I looked back on the last three races and asked myself if I played this correctly? The answer was a resounding “No!” There were multiple options that I missed. Among them were the win bet in race 7 and the rolling daily from the seventh to eighth race.
I thought enough of Town Kitty in race 7 to make her a B given the way the race pace was shaping up but I did not think enough to make her a key, despite the generous price. What was I thinking? Would it have killed me to play her to win and then key her in exactas with the other contenders I pegged in race 7? She paid $58 to win and the $2 exacta with one of my A's in that race, Jazzminegem, paid $129.50. What was I thinking?
I thought it was a good play to use her as a B in the pick three along with four horses in the next leg moving forward but not once did I think of playing the daily double from race 7 to race 8. On many occasions, sharp handicappers have told me they were alive to a pick three or pick four sequence with high-priced horses and I'd ask them, "Did you have the double?" or "Did you have the pick three" and their answer would be a humble, "No."
The daily double to my B horse in the next race paid $281. I made multiple errors in this sequence. I played pick threes using a 28-1 horse as B but no doubles. On top of that, I did not have a good double to my key horse Atlantic's Smile, which forced me to use a win bet I shouldn't have had to make.
In addition, I should have layered the double plays based on will pays from race 7 to race 8. The $281 payoff to Isabelle was the shortest in that race. As I recall, the double will pay to Atlantic's Smile was more than $300. Even with the scratch of the Darn That Trip, I should have been looking at the double probables with an eye toward opportunity. By not paying attention to this option, I overlooked a great value play and ultimately restricted my ability to maximize my wagering position.
If alive to the double, I could have played around more with exactas or triples. For example, the $50 win bet could have been used instead as a hedge exacta with my B, Isabelle, over Atlantic's Smile because I would have been covered in the win spot with a live double. That exacta paid $21.20 for $2, but for $50 it would have returned $530. I would have had more options.
The one thing I did not have to do was play the late daily double I was pointing to at the beginning of the day because I was alive in the pick three. That said, I did not embrace the changing tide of the day when it presented itself and I missed out on an opportunity because I failed to recognize the value presented in the rolling daily doubles.
When the day was over, I realized I might have been in love with Atlantic’s Smile but I should have shown more love for Town Kitty.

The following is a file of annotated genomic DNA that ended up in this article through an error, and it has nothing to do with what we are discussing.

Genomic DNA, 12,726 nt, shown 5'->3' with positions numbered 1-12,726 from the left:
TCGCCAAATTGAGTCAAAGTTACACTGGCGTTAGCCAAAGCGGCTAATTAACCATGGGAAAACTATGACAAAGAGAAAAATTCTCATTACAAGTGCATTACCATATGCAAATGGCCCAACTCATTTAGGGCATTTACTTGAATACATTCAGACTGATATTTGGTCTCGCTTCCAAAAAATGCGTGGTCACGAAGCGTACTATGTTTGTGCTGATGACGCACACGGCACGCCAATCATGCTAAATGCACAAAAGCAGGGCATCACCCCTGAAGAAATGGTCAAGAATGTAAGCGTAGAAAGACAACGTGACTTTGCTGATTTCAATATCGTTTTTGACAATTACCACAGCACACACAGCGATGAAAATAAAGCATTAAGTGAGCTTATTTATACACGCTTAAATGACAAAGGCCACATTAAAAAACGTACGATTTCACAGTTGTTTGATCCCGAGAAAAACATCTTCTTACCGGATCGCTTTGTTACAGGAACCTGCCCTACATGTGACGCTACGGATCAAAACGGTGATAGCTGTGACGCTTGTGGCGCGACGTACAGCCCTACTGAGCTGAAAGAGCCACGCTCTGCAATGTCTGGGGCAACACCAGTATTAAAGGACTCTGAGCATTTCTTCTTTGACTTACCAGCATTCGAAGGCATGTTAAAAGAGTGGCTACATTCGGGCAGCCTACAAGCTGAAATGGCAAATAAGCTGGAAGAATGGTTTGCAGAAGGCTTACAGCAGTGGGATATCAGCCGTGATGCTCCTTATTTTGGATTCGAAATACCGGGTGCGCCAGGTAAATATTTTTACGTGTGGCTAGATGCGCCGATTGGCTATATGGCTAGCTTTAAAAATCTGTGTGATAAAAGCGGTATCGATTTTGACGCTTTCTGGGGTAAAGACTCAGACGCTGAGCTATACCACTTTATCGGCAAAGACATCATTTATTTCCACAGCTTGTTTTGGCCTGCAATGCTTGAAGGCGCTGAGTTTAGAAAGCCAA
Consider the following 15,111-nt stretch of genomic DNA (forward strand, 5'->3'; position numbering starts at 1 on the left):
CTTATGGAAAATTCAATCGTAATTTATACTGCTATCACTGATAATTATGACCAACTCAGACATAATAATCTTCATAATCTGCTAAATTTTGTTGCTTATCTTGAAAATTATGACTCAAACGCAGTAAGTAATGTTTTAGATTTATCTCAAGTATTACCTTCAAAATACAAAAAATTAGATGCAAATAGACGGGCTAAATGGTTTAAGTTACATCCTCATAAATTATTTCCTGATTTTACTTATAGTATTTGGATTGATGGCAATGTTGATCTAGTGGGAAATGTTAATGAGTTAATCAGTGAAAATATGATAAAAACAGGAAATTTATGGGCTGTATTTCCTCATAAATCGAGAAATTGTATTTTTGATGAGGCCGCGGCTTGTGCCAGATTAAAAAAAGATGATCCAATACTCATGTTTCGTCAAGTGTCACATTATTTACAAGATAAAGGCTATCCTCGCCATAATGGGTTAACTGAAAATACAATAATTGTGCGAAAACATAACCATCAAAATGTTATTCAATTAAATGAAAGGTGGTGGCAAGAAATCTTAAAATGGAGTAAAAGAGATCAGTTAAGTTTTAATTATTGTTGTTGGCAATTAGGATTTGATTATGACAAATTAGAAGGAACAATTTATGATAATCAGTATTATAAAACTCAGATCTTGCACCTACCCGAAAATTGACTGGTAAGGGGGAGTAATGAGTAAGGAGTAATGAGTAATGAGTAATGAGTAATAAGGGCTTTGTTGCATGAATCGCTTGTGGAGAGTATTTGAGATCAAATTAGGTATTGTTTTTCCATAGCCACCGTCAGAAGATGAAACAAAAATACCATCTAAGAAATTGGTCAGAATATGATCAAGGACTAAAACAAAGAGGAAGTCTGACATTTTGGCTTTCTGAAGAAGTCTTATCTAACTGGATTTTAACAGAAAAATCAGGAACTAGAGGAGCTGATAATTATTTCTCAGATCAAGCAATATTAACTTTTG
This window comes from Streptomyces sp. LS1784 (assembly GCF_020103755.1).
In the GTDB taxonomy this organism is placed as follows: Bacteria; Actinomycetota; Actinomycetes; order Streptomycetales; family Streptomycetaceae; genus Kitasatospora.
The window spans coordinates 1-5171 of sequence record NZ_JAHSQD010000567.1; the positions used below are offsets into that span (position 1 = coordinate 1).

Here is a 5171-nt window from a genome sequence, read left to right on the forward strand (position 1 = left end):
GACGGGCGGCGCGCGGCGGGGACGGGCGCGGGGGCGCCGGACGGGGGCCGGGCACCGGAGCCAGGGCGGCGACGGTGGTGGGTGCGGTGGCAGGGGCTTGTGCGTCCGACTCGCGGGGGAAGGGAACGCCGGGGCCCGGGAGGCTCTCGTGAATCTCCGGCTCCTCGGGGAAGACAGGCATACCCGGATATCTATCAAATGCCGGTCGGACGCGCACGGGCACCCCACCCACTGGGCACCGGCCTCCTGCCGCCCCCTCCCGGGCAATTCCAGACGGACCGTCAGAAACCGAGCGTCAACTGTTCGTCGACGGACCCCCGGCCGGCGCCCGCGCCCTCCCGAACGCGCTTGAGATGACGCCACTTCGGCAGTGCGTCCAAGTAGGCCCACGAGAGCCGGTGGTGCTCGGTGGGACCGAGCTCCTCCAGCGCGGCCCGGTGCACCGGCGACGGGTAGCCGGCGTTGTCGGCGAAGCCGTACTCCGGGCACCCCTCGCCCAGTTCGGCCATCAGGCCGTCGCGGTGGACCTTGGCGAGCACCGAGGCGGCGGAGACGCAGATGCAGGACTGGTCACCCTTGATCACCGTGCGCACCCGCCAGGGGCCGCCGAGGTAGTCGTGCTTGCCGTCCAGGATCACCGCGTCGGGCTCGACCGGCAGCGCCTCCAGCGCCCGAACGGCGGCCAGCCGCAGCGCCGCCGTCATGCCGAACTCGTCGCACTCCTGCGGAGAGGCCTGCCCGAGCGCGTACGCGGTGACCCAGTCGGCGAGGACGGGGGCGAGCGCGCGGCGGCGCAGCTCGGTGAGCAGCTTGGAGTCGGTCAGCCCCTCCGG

One of the great things about many wagering menus is that they have rolling multiple win exotics, such as daily doubles and pick threes . . .
I think the answer to your overall main question is bankroll. To play all the rolling doubles, pick 3's, 4's, and 5's takes several hundred dollars per track and many players like to play 2 or 3 tracks at a time. If after the first 4 races you haven't hit yet and are down $150-$200 you start to think you don't have that track pegged today. Do I really want to put another $300 in the rest of the card? You have to believe in your capping but at times that's easier said than done.
Nice article. Too many times we as horse players are left with the question, "Do you feel lucky?" The modern day handicapper has a constant need to know, and yet there are so many things in the horse race world that one can't possibly "know". At least, by knowing ones way around a menu, the bettor has a fighting chance. Thanks, Lonnie!
Totally enjoyed this and your last article !
In one of Steve Crist's blogs, he reminded everyone that, as you are waiting out your pick 6, to bet the individual horses you like.
With every goon playing the pick for .50 cents and spreading, Ive always been a huge Daily D player. It was a great bet when for me in the mid 90s and still is. Its great to chase and think big on a pick 4, but the fact is you need to be right 4 times within 2 hours. Good luck. Watching doubles come back that pay super juicy(like this above article) is a great bet and the double pools aren't diluted because it's a forgotten wager. Win/Place and DD for me, now and forever. Nothing is wrong with a nice $44 dollar double, hit hard and your head wont explode trying to chart a impossible pick 4 play. To each his own.
I always enjoy reading handicapping articles like this as we can all learn from each other. One lesson I learned as a young horseplayer, after betting Arcangues to show and in an Exacta box only, is to play a horse you like to win when it is 4/1 or higher. Those double-digit payoffs that you don't play to win just kill you mentally. I wish you all the best that your next article is a more positive one!